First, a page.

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Everyone loves a loser

Fri, Apr 18th, 2008
Posted in Commentary

Our collective mean streak sure does show itself on television. I know you think we're nice people. I think I'm nice, my friends are nice and some of my relatives are nice but somebody is enjoying the blood sport of televisions "You are a Loser!" frenzy.

My granddaughter introduced me to American Idol recently. There, lovely young men and women dress up, make up and compete for the privilege to sing and dance before three professional performers and risk being insulted and eliminated before the entire nation.

I haven't watched Survivor because the ads alone confuse me. Why would anyone want to go to those places with a group of hostile people? I wouldn't go to those places with folks who might actually want me to survive. I expect they'll feature a loser being cannibalized for ratings week.

Programs like The Bachelor or Elimidate take romantic fantasy to the dark side. Wondering if the outfit you chose to wear makes you look fat is pressure enough for most of us. To dress up and be courted then dumped on television is a special sort of masochism.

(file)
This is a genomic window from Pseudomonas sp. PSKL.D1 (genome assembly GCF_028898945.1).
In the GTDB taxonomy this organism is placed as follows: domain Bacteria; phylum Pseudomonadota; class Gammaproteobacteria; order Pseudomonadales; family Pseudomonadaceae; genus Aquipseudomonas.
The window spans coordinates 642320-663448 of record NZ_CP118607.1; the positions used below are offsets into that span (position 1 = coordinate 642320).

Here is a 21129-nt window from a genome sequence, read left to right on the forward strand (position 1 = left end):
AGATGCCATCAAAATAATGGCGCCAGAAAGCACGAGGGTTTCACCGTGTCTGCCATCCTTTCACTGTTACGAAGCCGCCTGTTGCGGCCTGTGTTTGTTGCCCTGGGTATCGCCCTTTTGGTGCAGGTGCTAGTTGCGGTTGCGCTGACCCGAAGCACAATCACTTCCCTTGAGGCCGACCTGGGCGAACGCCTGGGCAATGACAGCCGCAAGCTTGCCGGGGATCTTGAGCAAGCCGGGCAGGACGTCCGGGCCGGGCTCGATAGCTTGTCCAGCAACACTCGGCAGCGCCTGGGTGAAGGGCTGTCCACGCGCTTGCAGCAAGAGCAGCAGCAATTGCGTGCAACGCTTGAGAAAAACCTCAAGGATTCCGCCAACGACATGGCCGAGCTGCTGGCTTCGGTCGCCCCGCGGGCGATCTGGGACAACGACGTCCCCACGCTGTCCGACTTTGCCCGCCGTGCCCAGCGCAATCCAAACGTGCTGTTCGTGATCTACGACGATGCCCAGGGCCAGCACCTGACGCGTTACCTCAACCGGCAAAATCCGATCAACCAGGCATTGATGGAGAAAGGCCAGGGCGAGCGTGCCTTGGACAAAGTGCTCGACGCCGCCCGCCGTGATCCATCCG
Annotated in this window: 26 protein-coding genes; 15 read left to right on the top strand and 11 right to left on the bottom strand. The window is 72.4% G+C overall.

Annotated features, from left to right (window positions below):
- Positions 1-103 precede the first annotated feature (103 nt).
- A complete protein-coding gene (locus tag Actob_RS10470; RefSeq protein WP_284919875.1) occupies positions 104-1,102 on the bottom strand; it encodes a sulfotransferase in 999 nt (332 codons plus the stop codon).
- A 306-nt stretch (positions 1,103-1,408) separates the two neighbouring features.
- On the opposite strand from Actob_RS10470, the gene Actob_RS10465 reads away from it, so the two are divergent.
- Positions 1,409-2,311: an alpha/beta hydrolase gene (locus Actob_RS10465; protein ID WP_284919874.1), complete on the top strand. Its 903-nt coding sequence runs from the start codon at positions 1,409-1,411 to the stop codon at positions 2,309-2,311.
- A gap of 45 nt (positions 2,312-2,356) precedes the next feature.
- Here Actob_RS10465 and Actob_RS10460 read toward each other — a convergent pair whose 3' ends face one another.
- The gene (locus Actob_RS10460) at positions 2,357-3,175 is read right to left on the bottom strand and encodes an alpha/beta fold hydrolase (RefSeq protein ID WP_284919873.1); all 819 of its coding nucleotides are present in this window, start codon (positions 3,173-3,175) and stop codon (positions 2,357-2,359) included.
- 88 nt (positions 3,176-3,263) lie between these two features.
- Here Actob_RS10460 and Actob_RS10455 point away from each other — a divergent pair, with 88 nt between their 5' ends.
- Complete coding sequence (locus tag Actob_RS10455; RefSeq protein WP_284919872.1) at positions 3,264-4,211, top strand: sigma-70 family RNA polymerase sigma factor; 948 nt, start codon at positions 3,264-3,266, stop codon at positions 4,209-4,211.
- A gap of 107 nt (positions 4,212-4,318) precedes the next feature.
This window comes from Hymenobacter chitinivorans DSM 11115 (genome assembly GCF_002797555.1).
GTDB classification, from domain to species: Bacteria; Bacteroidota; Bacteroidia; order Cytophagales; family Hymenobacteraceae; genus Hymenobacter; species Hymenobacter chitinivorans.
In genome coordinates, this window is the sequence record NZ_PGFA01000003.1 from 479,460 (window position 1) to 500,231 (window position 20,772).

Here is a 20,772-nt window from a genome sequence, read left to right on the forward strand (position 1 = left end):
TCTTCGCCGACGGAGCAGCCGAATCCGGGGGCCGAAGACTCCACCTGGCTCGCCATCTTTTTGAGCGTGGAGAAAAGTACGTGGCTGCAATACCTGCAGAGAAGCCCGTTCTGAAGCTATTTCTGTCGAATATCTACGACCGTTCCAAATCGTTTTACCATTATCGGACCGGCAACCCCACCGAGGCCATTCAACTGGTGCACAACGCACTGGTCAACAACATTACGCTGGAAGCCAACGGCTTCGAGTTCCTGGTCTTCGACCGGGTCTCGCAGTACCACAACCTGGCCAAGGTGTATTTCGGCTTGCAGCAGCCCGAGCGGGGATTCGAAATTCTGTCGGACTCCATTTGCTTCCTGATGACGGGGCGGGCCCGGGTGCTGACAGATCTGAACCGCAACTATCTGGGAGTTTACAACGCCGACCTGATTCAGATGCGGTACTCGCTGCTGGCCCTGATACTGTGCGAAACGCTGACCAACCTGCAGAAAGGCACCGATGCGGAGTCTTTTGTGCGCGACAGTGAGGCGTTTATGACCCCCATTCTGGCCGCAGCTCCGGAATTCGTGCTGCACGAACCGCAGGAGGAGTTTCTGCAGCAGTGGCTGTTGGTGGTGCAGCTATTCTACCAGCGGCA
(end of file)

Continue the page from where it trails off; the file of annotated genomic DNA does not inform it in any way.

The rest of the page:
Competition is about striving to win something but one wonders if watching someone lose is appealing to our Inner Bad Sport. One might also wonder if this perversion of competition is finding its way into our current political scene. In this protracted contest to choose a Democratic nominee for president it would appear that the focus is entirely on popularity, who will stumble, who got fired today for a bad word choice and the minutiae of the old He Said/She Said game. We need to remember that the prize in this contest is very real; it is the role of Commander in Chief. Since television insists on showing us poll numbers and presenting an endless cast of experts to explain why and when He or She will lose, it is up to us to shift our focus. We need to be reading real information about our candidates, pick up a journal or a book, read the candidates web pages and start to prepare ourselves to make an intelligent choice in November. We don't watch Olympic figure skaters hoping that one will fall; waiting for the Loser to be announced in a presidential campaign makes no more sense.

I might consider hosting a family reunion though, to see if we could vote some kin off the Christmas card list.

I guess if we are to assume this approach, we can do high fives when, in November, we get to vote Dubya off of our island.

Beadrin Youngdahl lives in Peterson.

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